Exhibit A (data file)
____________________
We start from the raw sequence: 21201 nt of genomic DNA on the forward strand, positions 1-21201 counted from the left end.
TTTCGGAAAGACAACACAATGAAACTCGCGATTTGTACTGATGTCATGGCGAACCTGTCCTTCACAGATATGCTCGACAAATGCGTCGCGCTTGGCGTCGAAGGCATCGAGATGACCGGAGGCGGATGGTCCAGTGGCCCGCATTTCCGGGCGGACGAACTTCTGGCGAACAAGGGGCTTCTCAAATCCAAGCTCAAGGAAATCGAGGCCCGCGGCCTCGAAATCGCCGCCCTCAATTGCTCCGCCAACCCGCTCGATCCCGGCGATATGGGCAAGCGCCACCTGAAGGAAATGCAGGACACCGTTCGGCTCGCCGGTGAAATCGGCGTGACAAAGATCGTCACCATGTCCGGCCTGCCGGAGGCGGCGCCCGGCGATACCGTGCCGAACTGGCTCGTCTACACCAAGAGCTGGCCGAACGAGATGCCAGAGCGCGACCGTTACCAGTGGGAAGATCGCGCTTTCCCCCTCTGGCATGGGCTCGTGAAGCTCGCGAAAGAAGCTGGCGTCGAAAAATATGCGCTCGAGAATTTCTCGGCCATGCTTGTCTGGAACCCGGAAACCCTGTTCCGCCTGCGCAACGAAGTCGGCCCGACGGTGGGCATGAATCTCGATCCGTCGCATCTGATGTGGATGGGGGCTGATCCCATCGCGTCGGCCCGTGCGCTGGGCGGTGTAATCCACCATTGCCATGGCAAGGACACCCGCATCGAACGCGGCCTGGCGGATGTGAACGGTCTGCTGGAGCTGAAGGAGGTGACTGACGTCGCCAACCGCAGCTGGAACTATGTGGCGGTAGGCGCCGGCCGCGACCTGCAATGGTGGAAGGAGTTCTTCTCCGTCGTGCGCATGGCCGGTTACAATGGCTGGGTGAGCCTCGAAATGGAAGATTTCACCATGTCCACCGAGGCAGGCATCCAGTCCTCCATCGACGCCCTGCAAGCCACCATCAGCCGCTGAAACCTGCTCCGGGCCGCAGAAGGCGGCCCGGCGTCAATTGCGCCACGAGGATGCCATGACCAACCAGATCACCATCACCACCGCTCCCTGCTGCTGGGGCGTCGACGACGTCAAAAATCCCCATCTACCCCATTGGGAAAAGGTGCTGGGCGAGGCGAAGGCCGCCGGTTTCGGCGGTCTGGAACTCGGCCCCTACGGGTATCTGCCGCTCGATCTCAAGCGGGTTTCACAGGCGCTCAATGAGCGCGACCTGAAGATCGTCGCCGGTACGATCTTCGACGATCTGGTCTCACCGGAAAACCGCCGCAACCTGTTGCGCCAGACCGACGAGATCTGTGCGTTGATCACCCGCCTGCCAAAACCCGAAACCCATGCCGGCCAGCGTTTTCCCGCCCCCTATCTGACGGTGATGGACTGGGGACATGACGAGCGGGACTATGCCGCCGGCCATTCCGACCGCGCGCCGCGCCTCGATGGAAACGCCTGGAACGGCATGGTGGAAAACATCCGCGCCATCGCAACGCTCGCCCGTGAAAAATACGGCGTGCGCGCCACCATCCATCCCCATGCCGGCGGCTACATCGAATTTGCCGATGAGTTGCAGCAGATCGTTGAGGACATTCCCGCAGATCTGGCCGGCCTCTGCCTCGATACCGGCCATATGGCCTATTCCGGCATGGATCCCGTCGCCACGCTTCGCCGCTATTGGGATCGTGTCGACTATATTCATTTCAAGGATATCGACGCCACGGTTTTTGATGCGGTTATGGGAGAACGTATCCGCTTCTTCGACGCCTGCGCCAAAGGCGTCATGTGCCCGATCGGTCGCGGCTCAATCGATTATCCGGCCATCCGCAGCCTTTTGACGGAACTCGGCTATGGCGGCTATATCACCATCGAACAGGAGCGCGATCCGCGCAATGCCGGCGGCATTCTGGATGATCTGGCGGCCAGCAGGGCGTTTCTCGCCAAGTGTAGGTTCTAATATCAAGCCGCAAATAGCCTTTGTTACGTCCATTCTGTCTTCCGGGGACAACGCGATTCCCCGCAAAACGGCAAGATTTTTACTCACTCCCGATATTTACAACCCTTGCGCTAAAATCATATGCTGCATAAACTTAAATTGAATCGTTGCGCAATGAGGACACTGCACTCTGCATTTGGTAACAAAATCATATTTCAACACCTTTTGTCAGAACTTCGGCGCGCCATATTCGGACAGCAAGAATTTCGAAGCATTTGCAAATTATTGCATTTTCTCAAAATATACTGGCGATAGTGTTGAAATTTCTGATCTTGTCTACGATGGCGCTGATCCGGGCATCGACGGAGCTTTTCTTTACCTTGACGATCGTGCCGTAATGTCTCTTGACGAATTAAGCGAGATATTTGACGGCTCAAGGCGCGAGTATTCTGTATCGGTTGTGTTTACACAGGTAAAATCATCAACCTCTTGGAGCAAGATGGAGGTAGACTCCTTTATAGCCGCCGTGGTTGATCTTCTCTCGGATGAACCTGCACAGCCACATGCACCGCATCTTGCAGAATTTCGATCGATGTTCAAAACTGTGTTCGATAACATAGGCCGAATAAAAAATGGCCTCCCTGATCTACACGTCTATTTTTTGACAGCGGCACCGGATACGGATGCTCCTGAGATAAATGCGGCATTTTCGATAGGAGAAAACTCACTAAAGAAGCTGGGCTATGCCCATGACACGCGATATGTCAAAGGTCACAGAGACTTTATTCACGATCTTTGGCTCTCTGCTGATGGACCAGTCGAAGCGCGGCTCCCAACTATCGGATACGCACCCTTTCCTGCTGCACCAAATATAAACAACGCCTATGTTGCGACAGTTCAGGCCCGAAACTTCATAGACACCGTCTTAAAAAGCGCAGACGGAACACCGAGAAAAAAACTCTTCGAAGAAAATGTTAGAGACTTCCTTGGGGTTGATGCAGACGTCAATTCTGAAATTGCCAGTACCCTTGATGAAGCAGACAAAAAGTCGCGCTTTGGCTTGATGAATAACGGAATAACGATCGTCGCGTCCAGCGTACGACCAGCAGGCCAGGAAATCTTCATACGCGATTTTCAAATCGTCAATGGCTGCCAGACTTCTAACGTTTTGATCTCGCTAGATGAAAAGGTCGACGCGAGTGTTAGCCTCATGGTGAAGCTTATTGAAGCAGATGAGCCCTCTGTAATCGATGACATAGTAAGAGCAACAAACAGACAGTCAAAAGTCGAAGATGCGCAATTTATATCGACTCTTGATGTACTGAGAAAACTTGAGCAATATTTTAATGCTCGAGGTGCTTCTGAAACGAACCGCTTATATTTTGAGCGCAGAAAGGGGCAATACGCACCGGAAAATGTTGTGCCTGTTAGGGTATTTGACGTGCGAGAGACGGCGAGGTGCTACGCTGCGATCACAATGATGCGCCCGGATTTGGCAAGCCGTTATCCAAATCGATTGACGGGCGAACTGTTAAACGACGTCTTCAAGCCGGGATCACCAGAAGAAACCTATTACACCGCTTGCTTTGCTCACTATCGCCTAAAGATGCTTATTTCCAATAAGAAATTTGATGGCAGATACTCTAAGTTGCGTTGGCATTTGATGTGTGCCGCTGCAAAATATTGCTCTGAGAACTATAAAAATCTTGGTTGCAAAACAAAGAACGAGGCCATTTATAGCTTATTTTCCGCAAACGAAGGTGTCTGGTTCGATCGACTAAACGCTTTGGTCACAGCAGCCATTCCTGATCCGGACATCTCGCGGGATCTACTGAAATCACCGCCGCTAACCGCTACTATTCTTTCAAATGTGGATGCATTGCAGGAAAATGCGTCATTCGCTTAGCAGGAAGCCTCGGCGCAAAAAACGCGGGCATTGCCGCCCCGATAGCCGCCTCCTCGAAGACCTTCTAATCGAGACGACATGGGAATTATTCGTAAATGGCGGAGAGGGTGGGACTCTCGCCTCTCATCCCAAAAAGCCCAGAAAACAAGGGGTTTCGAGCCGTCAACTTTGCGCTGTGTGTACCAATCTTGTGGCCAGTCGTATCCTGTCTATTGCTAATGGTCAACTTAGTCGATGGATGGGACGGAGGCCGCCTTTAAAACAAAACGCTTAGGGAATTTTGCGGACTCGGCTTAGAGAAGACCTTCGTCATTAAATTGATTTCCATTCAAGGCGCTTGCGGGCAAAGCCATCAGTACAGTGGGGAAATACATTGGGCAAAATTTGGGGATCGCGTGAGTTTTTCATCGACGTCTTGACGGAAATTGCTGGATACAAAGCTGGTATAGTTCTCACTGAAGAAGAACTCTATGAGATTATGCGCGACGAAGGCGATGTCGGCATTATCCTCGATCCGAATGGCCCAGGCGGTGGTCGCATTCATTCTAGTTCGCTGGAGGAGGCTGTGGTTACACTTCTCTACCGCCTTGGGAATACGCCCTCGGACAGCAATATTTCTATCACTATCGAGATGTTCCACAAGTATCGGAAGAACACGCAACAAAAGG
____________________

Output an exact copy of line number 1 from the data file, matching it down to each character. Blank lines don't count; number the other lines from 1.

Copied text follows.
We start from the raw sequence: 21201 nt of genomic DNA on the forward strand, positions 1-21201 counted from the left end.